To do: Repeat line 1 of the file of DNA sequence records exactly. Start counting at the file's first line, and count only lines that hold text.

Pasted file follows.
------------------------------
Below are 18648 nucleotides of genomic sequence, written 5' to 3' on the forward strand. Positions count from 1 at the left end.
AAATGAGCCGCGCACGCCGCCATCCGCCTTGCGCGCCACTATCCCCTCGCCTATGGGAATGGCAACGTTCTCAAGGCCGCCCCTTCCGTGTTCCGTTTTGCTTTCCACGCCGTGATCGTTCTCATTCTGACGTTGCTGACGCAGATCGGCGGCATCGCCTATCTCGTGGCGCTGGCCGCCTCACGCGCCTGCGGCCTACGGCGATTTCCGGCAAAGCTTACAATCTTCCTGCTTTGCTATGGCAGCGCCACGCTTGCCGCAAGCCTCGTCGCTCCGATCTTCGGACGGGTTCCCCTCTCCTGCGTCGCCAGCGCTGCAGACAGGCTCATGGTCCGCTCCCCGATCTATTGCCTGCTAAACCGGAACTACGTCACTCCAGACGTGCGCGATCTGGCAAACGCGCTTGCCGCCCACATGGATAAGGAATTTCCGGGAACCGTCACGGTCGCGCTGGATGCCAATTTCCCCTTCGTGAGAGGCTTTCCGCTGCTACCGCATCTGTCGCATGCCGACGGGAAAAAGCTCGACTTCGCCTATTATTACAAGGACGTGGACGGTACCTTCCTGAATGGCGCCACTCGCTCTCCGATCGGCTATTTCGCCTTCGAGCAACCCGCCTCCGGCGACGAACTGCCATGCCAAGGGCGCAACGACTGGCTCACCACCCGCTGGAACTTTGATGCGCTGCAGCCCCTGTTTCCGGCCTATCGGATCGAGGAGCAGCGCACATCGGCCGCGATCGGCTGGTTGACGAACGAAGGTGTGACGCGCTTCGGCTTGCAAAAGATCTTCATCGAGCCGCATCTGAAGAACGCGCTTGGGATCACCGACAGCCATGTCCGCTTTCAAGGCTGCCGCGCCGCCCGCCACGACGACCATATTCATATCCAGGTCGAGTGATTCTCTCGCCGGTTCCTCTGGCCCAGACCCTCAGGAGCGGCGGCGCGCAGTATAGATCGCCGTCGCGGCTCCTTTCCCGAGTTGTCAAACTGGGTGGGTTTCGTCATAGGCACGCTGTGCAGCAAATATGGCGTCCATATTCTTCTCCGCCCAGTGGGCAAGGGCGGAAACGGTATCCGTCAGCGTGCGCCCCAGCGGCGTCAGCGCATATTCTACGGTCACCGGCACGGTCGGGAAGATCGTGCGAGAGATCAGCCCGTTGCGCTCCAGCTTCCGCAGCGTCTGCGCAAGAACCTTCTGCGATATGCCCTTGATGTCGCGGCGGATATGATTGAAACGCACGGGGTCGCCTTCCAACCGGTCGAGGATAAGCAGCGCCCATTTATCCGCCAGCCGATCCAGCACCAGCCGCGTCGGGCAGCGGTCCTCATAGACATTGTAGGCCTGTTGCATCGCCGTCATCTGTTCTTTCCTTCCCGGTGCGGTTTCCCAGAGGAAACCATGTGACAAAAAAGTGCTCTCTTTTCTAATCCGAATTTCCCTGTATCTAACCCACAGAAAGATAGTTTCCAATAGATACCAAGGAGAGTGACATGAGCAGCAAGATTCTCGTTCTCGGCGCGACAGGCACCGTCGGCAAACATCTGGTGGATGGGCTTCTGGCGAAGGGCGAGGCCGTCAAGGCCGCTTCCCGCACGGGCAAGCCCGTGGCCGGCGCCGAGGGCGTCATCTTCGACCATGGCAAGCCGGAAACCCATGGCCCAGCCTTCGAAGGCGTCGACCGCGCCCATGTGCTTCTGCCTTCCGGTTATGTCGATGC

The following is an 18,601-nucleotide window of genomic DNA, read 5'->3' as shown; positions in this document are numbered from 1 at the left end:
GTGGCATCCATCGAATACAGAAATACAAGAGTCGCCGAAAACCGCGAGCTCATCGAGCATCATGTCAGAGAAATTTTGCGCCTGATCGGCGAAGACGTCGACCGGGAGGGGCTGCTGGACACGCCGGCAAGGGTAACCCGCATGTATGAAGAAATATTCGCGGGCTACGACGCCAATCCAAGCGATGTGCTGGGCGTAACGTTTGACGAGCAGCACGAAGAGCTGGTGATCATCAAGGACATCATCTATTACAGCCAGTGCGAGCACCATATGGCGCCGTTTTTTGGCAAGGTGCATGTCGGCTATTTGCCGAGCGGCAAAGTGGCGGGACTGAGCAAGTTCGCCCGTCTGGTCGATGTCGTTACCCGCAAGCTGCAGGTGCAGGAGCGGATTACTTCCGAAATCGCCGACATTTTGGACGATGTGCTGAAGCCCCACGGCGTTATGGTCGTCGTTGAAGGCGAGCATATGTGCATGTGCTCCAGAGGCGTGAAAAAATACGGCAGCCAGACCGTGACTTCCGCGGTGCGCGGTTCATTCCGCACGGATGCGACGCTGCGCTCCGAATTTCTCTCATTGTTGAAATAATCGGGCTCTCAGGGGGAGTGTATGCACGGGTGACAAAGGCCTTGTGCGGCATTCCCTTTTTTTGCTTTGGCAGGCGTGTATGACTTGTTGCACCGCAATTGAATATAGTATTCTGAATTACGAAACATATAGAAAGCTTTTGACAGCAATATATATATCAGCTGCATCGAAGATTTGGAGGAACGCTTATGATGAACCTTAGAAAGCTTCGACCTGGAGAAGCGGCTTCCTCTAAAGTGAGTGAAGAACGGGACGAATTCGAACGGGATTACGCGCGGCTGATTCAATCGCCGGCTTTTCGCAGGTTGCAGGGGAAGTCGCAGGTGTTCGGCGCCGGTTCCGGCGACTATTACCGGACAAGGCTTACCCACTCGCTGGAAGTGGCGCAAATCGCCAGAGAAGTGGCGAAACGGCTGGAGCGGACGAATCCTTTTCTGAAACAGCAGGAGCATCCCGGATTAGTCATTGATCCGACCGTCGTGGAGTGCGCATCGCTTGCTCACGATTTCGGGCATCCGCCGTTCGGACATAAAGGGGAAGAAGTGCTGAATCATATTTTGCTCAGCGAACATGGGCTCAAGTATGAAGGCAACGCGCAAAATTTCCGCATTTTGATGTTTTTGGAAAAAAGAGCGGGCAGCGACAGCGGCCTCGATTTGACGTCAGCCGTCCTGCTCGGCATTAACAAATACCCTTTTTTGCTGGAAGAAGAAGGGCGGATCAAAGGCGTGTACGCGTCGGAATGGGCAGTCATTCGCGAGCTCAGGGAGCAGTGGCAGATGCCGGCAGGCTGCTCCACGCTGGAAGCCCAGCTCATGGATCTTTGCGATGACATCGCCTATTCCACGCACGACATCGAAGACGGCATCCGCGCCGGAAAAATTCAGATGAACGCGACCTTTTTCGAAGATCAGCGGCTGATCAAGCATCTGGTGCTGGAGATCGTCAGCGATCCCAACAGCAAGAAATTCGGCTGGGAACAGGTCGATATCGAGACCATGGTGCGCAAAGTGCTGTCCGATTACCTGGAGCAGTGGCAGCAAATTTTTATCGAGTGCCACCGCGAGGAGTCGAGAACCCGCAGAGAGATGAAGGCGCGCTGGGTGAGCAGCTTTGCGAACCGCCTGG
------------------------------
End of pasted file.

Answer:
Below are 18648 nucleotides of genomic sequence, written 5' to 3' on the forward strand. Positions count from 1 at the left end.